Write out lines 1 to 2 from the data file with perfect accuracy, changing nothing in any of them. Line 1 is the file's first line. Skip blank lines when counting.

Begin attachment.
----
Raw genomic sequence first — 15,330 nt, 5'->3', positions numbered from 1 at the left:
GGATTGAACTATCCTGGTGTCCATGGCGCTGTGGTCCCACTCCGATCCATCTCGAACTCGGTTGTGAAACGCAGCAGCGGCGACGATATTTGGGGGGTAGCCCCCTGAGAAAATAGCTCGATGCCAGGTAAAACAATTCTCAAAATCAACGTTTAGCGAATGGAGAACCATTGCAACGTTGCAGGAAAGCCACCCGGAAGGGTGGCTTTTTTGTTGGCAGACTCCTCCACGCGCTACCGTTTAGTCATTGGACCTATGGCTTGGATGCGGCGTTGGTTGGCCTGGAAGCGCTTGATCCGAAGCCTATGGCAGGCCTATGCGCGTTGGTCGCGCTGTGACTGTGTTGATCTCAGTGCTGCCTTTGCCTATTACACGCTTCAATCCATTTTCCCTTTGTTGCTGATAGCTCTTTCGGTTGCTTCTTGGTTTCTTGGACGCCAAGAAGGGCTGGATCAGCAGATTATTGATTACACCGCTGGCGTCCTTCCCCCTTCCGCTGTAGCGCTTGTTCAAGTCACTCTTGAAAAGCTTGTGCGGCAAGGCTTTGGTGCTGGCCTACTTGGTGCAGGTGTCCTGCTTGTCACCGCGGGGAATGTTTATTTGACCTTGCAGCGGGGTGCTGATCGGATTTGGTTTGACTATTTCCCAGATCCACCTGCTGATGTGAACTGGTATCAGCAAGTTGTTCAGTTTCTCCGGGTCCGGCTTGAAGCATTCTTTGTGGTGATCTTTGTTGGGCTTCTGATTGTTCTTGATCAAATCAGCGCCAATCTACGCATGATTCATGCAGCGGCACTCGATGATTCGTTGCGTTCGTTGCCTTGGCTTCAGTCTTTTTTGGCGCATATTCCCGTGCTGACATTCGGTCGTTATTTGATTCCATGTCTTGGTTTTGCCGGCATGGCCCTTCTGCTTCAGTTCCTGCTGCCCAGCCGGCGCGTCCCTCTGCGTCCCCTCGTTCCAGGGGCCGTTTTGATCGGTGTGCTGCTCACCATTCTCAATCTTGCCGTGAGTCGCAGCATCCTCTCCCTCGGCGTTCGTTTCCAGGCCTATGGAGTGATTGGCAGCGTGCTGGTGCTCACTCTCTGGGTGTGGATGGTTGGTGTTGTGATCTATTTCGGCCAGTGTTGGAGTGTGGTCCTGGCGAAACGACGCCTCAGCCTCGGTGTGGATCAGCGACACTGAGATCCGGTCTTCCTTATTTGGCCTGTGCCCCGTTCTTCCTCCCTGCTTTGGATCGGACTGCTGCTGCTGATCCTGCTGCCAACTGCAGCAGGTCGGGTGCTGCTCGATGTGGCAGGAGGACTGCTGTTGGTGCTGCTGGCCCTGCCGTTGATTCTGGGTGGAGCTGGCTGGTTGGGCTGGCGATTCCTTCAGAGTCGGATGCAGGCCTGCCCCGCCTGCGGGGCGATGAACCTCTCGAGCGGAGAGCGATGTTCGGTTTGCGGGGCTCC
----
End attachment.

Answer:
Raw genomic sequence first — 15,330 nt, 5'->3', positions numbered from 1 at the left:
GGATTGAACTATCCTGGTGTCCATGGCGCTGTGGTCCCACTCCGATCCATCTCGAACTCGGTTGTGAAACGCAGCAGCGGCGACGATATTTGGGGGGTAGCCCCCTGAGAAAATAGCTCGATGCCAGGTAAAACAATTCTCAAAATCAACGTTTAGCGAATGGAGAACCATTGCAACGTTGCAGGAAAGCCACCCGGAAGGGTGGCTTTTTTGTTGGCAGACTCCTCCACGCGCTACCGTTTAGTCATTGGACCTATGGCTTGGATGCGGCGTTGGTTGGCCTGGAAGCGCTTGATCCGAAGCCTATGGCAGGCCTATGCGCGTTGGTCGCGCTGTGACTGTGTTGATCTCAGTGCTGCCTTTGCCTATTACACGCTTCAATCCATTTTCCCTTTGTTGCTGATAGCTCTTTCGGTTGCTTCTTGGTTTCTTGGACGCCAAGAAGGGCTGGATCAGCAGATTATTGATTACACCGCTGGCGTCCTTCCCCCTTCCGCTGTAGCGCTTGTTCAAGTCACTCTTGAAAAGCTTGTGCGGCAAGGCTTTGGTGCTGGCCTACTTGGTGCAGGTGTCCTGCTTGTCACCGCGGGGAATGTTTATTTGACCTTGCAGCGGGGTGCTGATCGGATTTGGTTTGACTATTTCCCAGATCCACCTGCTGATGTGAACTGGTATCAGCAAGTTGTTCAGTTTCTCCGGGTCCGGCTTGAAGCATTCTTTGTGGTGATCTTTGTTGGGCTTCTGATTGTTCTTGATCAAATCAGCGCCAATCTACGCATGATTCATGCAGCGGCACTCGATGATTCGTTGCGTTCGTTGCCTTGGCTTCAGTCTTTTTTGGCGCATATTCCCGTGCTGACATTCGGTCGTTATTTGATTCCATGTCTTGGTTTTGCCGGCATGGCCCTTCTGCTTCAGTTCCTGCTGCCCAGCCGGCGCGTCCCTCTGCGTCCCCTCGTTCCAGGGGCCGTTTTGATCGGTGTGCTGCTCACCATTCTCAATCTTGCCGTGAGTCGCAGCATCCTCTCCCTCGGCGTTCGTTTCCAGGCCTATGGAGTGATTGGCAGCGTGCTGGTGCTCACTCTCTGGGTGTGGATGGTTGGTGTTGTGATCTATTTCGGCCAGTGTTGGAGTGTGGTCCTGGCGAAACGACGCCTCAGCCTCGGTGTGGATCAGCGACACTGAGATCCGGTCTTCCTTATTTGGCCTGTGCCCCGTTCTTCCTCCCTGCTTTGGATCGGACTGCTGCTGCTGATCCTGCTGCCAACTGCAGCAGGTCGGGTGCTGCTCGATGTGGCAGGAGGACTGCTGTTGGTGCTGCTGGCCCTGCCGTTGATTCTGGGTGGAGCTGGCTGGTTGGGCTGGCGATTCCTTCAGAGTCGGATGCAGGCCTGCCCCGCCTGCGGGGCGATGAACCTCTCGAGCGGAGAGCGATGTTCGGTTTGCGGGGCTCC